One of my most recent interactions with several of my colleagues has been over best practices within software development. More specifically, the idea of static classes, static methods, and helper classes. It was a healthy debate with different view points. Some believe that static methods are perfectly fine for development. Others feel that helper classes provide unity to certain practices such as database access. Generally, however, I believe static and helper classes are an anti-pattern and lead to less maintainable code. This post is an expression of why I believe this to be the case. None of the code samples are actual snippets on real projects. They are paraphrased instances of practices I’ve seen on a myriad of past projects.
Let’s talk about something I really don’t like: e-mail. Let me clarify this by saying I loathe e-mails on team projects. Why? Persistence. Conversations via e-mail have this perception they will be “found” at a later time, but the proposed value is rarely so useful. Furthermore, new team members or collaborators rarely ever get that context, because it’s buried in another person’s e-mail. This is my approach to how teams should communicate to ensure longevity of this critically important information.
The way My Sites are created in SharePoint 2013 is vastly different from SharePoint 2010, but for good reason. I won’t go into the details of how it’s changed, as Wictor Wilen has done an excellent job of this already in his blog post SharePoint 2013: Personal Site Instantiation Queues and Bad Throughput. I encountered problems with a new development workstation not setting up My Sites for users appropriately - blocking us from testing our solution, which was dependent upon a user having a My Site. In looking online (and in Wictor’s blog post), everything was pointing to checking the following three timer jobs:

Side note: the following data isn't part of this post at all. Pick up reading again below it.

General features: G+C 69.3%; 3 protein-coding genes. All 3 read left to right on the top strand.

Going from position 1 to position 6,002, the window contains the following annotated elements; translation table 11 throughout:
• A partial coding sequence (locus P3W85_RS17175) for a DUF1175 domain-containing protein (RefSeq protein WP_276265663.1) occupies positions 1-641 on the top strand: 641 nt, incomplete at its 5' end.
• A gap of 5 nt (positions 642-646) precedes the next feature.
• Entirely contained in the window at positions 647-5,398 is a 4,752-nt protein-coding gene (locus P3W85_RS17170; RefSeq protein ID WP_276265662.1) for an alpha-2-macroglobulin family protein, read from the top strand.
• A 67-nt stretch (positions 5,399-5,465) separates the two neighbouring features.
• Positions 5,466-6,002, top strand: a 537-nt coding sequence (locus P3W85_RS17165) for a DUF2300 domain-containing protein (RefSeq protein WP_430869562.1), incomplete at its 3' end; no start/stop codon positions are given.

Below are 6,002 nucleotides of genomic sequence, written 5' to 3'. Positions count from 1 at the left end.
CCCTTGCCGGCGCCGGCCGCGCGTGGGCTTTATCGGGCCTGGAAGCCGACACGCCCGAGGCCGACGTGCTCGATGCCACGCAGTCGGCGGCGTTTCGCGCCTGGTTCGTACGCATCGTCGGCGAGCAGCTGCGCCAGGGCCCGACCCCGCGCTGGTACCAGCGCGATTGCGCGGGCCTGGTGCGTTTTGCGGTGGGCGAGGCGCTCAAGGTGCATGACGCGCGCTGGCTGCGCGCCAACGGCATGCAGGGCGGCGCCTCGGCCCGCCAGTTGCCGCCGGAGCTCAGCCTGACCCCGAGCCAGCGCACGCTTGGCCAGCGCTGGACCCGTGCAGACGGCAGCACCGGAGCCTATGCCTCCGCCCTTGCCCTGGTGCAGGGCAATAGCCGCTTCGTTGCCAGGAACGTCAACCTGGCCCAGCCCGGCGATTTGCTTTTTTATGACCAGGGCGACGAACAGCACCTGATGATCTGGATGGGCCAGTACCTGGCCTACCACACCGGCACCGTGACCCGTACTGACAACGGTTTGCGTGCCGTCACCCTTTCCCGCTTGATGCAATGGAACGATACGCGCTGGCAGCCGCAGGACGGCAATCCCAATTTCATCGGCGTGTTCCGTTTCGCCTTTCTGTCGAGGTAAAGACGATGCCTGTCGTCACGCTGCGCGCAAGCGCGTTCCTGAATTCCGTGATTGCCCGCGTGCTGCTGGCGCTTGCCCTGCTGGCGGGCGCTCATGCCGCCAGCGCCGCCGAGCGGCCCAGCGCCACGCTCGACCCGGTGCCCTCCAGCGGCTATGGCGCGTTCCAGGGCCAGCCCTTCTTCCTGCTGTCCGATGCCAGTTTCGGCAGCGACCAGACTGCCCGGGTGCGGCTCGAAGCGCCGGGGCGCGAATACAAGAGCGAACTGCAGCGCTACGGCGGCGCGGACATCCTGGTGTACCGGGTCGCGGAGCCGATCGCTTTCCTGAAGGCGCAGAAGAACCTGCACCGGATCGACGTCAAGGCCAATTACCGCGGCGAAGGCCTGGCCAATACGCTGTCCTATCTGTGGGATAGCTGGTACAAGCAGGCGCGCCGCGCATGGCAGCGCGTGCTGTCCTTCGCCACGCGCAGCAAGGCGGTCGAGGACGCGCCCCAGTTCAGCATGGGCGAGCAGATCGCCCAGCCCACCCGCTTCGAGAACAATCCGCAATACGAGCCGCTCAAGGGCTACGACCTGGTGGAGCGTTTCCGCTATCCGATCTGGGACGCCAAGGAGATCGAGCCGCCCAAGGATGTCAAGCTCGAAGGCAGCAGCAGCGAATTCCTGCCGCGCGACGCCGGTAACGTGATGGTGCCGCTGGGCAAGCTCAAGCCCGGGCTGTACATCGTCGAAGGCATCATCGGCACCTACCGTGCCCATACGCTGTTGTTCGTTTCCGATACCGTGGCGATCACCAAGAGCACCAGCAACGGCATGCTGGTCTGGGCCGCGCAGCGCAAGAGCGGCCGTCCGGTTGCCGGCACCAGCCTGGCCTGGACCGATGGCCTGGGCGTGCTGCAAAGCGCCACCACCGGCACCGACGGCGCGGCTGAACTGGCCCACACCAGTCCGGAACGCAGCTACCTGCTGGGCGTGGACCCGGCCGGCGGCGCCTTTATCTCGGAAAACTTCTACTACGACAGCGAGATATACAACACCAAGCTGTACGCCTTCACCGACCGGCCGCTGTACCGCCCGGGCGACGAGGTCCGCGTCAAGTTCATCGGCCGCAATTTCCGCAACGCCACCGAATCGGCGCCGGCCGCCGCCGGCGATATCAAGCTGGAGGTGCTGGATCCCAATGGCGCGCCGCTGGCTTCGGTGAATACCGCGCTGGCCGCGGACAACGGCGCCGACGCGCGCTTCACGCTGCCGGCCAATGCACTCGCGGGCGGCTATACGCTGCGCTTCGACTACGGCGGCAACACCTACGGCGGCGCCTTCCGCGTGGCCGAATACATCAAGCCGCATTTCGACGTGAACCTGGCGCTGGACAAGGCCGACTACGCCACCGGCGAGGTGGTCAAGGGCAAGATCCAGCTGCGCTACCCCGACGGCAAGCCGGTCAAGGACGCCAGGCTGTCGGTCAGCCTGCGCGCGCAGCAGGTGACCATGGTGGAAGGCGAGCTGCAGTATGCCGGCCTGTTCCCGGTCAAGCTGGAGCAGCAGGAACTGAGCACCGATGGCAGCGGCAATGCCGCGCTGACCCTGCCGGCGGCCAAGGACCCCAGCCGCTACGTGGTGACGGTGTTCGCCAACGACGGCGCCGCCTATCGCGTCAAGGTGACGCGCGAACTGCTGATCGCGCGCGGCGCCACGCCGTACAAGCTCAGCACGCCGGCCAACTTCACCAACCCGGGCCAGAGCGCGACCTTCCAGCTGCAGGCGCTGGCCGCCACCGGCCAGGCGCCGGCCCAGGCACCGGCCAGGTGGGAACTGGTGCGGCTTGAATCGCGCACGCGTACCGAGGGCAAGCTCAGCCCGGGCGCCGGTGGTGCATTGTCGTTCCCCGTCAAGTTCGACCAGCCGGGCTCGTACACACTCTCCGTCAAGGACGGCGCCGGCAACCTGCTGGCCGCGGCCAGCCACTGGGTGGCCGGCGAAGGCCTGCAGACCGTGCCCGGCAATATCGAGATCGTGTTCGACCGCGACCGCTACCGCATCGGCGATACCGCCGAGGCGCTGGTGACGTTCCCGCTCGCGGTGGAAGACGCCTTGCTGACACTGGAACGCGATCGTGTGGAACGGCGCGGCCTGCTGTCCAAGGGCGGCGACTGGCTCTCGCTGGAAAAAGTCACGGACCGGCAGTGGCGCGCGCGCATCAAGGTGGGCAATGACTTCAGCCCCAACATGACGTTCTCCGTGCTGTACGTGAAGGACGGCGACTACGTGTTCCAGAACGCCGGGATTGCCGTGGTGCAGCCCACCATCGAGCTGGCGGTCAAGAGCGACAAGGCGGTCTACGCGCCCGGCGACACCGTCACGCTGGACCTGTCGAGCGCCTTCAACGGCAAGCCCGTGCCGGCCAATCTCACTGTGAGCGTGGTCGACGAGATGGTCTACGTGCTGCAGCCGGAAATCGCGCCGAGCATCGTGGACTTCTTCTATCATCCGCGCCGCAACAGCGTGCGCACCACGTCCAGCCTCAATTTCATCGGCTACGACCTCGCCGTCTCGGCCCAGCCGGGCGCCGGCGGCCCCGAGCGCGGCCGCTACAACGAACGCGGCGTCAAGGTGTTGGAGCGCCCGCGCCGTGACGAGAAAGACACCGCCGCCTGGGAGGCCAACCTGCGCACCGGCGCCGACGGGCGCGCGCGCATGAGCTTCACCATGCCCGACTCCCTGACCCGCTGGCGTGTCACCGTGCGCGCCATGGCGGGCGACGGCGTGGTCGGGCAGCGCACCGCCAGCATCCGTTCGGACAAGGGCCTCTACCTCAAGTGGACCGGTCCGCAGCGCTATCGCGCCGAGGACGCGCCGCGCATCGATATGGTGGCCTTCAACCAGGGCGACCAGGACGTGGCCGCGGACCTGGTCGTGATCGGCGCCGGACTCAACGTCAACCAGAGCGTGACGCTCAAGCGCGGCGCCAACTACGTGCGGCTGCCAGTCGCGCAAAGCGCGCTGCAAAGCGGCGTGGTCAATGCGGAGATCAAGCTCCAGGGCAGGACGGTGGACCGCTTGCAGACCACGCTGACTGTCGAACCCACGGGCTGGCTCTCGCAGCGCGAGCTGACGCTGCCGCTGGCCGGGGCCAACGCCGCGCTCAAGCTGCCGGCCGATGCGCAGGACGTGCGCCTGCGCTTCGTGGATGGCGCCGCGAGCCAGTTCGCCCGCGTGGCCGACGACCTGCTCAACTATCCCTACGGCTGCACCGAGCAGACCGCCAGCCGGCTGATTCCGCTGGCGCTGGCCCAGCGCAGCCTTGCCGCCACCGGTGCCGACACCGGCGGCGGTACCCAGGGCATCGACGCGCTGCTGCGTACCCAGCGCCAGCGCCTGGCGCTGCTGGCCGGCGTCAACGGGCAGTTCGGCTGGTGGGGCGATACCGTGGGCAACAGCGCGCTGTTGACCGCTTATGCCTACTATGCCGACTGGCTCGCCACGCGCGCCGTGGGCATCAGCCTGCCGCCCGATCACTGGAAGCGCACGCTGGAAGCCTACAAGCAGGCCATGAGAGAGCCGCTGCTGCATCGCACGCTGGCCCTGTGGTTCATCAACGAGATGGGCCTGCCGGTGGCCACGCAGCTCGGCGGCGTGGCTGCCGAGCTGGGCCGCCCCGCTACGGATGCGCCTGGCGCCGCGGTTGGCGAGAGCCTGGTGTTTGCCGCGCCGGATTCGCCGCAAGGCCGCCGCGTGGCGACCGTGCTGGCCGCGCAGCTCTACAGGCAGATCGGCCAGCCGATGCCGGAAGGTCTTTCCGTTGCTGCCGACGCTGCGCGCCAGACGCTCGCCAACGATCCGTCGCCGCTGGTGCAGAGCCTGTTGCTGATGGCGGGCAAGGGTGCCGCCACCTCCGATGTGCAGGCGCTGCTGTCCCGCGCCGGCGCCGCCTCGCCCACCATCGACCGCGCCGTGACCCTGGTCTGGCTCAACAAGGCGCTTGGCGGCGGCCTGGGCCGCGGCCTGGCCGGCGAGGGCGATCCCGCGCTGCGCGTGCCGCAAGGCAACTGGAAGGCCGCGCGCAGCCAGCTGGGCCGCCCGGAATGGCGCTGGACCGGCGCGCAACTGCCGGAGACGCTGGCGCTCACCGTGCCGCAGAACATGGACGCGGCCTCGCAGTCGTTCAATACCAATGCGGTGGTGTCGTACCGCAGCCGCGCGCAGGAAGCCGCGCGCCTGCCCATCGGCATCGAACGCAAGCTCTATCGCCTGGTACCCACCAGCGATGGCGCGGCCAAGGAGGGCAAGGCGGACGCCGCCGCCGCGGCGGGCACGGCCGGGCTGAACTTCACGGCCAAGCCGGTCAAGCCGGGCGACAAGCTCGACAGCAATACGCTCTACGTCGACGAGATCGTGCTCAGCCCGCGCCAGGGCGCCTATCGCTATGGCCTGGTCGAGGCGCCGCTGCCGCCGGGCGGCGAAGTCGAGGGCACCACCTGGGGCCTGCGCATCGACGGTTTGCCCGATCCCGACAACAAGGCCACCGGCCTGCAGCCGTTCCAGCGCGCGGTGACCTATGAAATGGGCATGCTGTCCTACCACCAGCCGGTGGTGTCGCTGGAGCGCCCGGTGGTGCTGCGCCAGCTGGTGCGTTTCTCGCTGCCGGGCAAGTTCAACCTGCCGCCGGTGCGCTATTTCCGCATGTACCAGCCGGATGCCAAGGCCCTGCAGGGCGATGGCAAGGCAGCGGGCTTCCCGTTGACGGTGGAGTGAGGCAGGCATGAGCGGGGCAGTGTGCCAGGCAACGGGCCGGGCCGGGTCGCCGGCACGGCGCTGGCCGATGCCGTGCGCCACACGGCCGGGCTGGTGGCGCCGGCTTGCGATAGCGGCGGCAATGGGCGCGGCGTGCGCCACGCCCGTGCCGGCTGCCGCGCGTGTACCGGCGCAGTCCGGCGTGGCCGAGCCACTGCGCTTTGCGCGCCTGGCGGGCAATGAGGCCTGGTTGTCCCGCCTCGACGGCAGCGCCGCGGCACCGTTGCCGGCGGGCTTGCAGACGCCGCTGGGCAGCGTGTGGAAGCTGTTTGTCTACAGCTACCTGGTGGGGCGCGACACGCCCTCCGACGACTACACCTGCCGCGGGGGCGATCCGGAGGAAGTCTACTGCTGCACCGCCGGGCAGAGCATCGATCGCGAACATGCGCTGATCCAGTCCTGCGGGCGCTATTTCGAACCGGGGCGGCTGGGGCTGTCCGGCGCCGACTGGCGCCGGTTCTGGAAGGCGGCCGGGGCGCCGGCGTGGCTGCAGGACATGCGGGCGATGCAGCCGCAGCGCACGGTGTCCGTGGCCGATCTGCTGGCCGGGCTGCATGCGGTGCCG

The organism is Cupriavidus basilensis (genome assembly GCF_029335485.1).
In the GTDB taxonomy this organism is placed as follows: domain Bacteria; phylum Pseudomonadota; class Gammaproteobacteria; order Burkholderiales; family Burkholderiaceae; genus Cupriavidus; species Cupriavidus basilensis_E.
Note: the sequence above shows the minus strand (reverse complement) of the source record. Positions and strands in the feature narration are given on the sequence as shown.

- My Site Instantiation Interactive Request Queue
- My Site Instantiation Non-Interactive Request Queue
- My Site Second Instantiation Interactive Request Queue
The problem is, those timer jobs were missing from my server!
I’m in the process of migrating my customer from SharePoint 2010 to SharePoint 2013. In their SharePoint 2010 environment, they were still using classic-mode authentication, but are switching to claims-based authentication in SharePoint 2013.
The recommended path to upgrade from 2010 to 2013 is a content and service-application database migration. This works great for us since we have to do this piecemeal. However, many of the general approaches for converting to claims-based authentication is to do so at the web-application level, rather than the content-database level (source: TechNet).
In SharePoint 2013, there’s actually an
SPWebApplication method dubbed
MigrateUsersToClaims that takes 3 arguments:
There was no guidance on the NTAccount, other than the user “performing” the operation. I opted to use the farm account to ensure it had the appropriate level of permissions. The true power of the content database migration comes in with the third parameter. We can add individual content databases to migrate with this parameter rather than worrying about the entire web application.
Props go to Steve Peschka who originally pointed this out. However, in his post, the PowerShell to do this upgrade was the following: